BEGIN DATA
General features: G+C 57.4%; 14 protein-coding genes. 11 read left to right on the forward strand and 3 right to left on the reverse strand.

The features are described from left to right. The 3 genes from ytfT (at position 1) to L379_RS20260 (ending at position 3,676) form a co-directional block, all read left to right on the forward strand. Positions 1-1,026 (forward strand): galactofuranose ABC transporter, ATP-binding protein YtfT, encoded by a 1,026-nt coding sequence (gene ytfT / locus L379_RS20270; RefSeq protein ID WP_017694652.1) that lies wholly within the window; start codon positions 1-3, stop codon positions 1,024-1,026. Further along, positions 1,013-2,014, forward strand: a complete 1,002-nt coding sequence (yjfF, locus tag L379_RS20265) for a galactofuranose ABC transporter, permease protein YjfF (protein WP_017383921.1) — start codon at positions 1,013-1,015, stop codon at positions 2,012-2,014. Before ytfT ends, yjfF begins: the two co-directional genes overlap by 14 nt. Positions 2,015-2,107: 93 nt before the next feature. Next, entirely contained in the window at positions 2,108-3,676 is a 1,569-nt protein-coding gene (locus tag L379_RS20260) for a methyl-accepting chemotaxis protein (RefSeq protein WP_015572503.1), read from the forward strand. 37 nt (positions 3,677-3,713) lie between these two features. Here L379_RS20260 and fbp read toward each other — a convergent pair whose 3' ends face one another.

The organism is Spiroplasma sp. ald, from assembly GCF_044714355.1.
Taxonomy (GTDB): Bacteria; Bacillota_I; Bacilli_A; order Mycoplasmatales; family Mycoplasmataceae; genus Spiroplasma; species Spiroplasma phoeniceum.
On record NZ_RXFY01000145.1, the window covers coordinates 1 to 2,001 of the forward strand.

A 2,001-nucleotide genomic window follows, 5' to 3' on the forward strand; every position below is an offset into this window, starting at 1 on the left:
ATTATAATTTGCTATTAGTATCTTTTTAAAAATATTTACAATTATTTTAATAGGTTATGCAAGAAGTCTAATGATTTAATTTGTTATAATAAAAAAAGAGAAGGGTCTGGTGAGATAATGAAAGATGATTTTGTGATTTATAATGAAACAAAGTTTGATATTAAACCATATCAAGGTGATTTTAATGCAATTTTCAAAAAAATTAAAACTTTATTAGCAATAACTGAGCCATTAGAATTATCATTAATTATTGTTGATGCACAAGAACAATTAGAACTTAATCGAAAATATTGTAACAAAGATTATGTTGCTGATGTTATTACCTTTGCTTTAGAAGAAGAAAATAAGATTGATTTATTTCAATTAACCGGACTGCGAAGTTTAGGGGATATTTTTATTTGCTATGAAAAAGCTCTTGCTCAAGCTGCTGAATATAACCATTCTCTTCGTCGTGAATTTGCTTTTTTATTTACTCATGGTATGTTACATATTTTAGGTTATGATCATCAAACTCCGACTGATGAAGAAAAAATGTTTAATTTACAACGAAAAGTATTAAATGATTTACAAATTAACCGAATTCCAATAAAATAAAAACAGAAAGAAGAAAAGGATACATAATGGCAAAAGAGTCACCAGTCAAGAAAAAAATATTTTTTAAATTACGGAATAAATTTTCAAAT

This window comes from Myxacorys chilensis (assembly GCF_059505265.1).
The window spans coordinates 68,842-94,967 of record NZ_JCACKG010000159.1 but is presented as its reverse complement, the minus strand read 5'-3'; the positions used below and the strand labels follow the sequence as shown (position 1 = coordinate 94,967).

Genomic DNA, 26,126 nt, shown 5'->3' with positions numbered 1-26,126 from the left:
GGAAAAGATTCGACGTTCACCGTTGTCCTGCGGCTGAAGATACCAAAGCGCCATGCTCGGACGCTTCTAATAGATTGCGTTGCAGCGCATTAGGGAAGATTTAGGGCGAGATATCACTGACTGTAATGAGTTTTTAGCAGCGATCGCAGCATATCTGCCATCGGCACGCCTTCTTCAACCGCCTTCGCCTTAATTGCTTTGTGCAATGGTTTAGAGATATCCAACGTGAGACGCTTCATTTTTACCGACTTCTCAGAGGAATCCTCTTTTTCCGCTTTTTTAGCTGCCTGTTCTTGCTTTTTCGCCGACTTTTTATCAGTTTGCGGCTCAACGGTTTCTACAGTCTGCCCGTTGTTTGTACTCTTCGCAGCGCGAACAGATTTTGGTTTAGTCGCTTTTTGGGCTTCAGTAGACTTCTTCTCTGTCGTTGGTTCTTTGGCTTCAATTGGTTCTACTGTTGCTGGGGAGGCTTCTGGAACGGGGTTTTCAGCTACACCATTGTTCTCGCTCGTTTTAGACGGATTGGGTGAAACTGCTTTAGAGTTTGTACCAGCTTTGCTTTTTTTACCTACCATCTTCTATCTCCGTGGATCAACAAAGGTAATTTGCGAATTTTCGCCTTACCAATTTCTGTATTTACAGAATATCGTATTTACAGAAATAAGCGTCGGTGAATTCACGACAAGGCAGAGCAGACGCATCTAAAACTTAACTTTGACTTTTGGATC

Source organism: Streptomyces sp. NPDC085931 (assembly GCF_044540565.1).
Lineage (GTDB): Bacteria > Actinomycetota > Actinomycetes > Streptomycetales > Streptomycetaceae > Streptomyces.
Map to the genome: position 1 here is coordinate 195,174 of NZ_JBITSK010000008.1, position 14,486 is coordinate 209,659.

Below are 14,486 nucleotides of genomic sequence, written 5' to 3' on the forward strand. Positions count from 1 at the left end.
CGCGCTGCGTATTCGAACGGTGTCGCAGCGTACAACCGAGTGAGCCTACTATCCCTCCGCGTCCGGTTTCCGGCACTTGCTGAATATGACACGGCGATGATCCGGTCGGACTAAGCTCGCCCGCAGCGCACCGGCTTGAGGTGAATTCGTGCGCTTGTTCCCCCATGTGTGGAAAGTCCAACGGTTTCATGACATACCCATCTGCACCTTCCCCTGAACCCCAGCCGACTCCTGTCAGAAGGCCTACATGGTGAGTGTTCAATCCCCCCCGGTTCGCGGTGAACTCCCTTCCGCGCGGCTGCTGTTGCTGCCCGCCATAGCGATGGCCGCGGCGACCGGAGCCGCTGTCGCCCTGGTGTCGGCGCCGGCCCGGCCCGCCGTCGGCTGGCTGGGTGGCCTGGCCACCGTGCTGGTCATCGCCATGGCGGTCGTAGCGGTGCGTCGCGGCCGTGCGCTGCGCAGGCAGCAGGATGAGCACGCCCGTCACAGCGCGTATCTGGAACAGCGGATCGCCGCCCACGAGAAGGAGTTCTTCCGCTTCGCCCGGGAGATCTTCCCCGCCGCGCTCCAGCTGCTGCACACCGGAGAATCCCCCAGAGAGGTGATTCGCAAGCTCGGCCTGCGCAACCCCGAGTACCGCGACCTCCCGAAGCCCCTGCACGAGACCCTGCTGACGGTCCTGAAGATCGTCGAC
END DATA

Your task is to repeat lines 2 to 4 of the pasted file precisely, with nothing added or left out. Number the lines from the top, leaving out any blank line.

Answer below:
The features are described from left to right. The 3 genes from ytfT (at position 1) to L379_RS20260 (ending at position 3,676) form a co-directional block, all read left to right on the forward strand. Positions 1-1,026 (forward strand): galactofuranose ABC transporter, ATP-binding protein YtfT, encoded by a 1,026-nt coding sequence (gene ytfT / locus L379_RS20270; RefSeq protein ID WP_017694652.1) that lies wholly within the window; start codon positions 1-3, stop codon positions 1,024-1,026. Further along, positions 1,013-2,014, forward strand: a complete 1,002-nt coding sequence (yjfF, locus tag L379_RS20265) for a galactofuranose ABC transporter, permease protein YjfF (protein WP_017383921.1) — start codon at positions 1,013-1,015, stop codon at positions 2,012-2,014. Before ytfT ends, yjfF begins: the two co-directional genes overlap by 14 nt. Positions 2,015-2,107: 93 nt before the next feature. Next, entirely contained in the window at positions 2,108-3,676 is a 1,569-nt protein-coding gene (locus tag L379_RS20260) for a methyl-accepting chemotaxis protein (RefSeq protein WP_015572503.1), read from the forward strand. 37 nt (positions 3,677-3,713) lie between these two features. Here L379_RS20260 and fbp read toward each other — a convergent pair whose 3' ends face one another.

The organism is Spiroplasma sp. ald, from assembly GCF_044714355.1.
Taxonomy (GTDB): Bacteria; Bacillota_I; Bacilli_A; order Mycoplasmatales; family Mycoplasmataceae; genus Spiroplasma; species Spiroplasma phoeniceum.